Improvements to the territory's civil unions laws are set to pass the Legislative Assembly after the Greens agreed to back a bill introduced by the ACT government.
The Greens had previously feared the laws would undercut national efforts for marriage equality, but now say they will vote in favour of the changes after consultation with Canberra's gay and lesbian community.
But the party said it would look to pass a marriage act for same-sex couples that applied to the ACT, in the event that changes to federal marriage laws were blocked.
Attorney-General Simon Corbell's bill, which will be passed by the Assembly on Tuesday, will restore the role of ceremonies and celebrants in civil unions and give same-sex couples the same rights as people married under the Marriage Act.
The legislation will effectively reinstate the ACT government's original civil union laws, which were overturned in 2006 by the Liberal federal government, who said they were too similar to marriage.
Greens MLA Shane Rattenbury said the decision to support the civil union laws was not a change of heart by the party, which has previously said the timing of the bill could distract from the marriage equality debate.
Mr Rattenbury said the party had spent the past two weeks meeting with community organisations for Canberra's gay, lesbian, bisexual and transgender community to hear their thoughts on the bill.
''The message that has come through from the community is that there are improvements to civil unions legislation in this bill and on that basis we will support it,'' he said.
''That said, we remain committed to marriage equality and we will continue to campaign for that, including if the federal government doesn't pass it.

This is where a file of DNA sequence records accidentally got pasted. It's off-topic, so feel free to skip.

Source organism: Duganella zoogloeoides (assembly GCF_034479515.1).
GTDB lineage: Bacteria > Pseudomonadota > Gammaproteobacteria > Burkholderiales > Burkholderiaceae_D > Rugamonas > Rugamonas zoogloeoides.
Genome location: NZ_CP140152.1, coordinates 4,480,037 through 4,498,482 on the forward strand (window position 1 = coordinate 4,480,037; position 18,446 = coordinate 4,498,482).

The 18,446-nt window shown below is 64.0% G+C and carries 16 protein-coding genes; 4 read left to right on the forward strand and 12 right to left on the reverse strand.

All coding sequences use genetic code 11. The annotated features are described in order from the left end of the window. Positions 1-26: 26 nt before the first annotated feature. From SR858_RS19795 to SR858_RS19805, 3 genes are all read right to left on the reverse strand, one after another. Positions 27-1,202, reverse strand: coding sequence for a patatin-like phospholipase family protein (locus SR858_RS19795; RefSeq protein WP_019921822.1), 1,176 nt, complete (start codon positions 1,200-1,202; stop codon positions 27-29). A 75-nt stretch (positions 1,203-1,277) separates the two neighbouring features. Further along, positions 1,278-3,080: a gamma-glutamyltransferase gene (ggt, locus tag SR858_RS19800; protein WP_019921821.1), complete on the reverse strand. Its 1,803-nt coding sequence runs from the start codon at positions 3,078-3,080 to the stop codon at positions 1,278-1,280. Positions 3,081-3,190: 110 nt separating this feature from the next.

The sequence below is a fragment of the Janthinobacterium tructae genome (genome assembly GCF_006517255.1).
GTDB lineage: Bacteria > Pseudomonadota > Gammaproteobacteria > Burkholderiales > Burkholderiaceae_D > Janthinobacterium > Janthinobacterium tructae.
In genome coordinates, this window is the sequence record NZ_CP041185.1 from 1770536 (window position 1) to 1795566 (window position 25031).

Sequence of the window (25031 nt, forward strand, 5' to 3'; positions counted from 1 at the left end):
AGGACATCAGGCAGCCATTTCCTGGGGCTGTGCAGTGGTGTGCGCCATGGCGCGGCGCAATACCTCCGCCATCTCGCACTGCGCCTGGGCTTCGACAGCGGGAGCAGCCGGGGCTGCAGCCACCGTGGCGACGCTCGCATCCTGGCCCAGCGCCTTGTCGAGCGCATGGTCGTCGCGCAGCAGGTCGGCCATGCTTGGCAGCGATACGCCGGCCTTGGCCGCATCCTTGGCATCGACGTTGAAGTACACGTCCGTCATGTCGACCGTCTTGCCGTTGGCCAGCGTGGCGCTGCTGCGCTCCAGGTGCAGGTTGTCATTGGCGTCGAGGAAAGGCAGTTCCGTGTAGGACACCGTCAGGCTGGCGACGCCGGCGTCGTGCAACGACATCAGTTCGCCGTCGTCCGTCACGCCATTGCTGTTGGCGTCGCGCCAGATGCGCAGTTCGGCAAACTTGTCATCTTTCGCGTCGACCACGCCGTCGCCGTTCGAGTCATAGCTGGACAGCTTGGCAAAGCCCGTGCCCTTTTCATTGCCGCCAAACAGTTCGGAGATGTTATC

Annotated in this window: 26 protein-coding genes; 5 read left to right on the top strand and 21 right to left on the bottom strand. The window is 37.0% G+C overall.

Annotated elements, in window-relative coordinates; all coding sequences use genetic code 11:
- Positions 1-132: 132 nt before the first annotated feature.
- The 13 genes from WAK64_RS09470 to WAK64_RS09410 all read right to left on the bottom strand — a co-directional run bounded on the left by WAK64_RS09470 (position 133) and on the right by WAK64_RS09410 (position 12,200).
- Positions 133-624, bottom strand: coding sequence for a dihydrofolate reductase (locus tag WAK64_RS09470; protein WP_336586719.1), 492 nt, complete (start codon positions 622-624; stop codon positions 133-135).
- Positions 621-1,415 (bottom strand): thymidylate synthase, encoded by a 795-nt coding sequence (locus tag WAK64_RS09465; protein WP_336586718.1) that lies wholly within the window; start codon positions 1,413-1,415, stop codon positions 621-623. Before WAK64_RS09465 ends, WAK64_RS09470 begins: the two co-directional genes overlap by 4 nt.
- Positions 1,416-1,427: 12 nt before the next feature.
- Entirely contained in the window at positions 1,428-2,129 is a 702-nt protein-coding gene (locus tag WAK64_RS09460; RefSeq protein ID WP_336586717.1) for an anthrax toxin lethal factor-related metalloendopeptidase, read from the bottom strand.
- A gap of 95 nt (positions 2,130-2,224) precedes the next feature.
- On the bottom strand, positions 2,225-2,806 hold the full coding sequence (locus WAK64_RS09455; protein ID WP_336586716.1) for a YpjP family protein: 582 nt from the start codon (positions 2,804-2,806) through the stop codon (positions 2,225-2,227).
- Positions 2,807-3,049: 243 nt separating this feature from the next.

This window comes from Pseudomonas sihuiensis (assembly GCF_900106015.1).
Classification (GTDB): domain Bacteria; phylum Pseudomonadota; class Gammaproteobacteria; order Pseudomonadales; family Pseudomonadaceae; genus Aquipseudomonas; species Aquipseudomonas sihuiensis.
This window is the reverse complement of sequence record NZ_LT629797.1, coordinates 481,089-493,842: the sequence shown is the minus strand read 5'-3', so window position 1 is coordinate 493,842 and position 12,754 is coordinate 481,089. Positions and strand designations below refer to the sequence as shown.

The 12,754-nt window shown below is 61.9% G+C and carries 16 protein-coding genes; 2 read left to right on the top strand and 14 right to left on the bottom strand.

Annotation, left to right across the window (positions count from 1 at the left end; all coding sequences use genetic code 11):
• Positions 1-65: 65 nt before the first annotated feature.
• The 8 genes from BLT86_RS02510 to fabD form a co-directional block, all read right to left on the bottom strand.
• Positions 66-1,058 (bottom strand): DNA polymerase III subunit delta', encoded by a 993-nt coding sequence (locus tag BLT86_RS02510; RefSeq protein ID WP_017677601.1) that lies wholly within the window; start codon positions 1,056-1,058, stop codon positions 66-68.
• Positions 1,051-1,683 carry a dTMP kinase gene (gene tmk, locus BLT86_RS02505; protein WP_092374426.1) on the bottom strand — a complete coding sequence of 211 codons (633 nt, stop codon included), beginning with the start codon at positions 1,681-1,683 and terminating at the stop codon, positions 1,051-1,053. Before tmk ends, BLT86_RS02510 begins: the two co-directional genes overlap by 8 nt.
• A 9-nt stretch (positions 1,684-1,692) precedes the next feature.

''We would follow Tasmania and introduce legislation for marriage equality in the ACT.''
Today marks eight years since the Howard government amended the Commonwealth Marriage Act to exclude same-sex couples.
Canberra residents will speak in support of gay marriage at a rally in Civic Square today organised by Equal Love Canberra.
Ainslie resident Ivan Hinton, who is one of the faces of an Australian Marriage Equality advertising campaign, said the civil unions bill did not ''replace the desperate need that our community has for marriage equality.''
The vice-president of the ACT branch of Parents, Families and Friends of Lesbians and Gays has been married for four years under Canadian law to his partner, Chris Teoh.
''I want to be able to call my partner my husband,'' Mr Hinton said.
''I want to be able to say that I am married - without an asterisk.
''If I was hoping to recognise the significance of my lifelong commitment to Chris - even with the Civil Unions Bill passed - I would still feel compelled to travel overseas because the relationship I have is a marriage.''
Mr Hinton said it was ''saddening'' that Canberra was moving towards civil unions at a time when countries around the world were moving towards marriage equality.
But he acknowledged the government's bill was attempting to ''provide Canberra residents with some more structure''.
Mr Corbell welcomed the Greens' decision to back the bill and said he was surprised by the party's initial hesitation.
''The ACT Labor government has a proud record of working to further the rights of same-sex couples, and this legislation is an important step forward,'' he said. ''… I look forward to seeing this civil unions legislation pass into law.''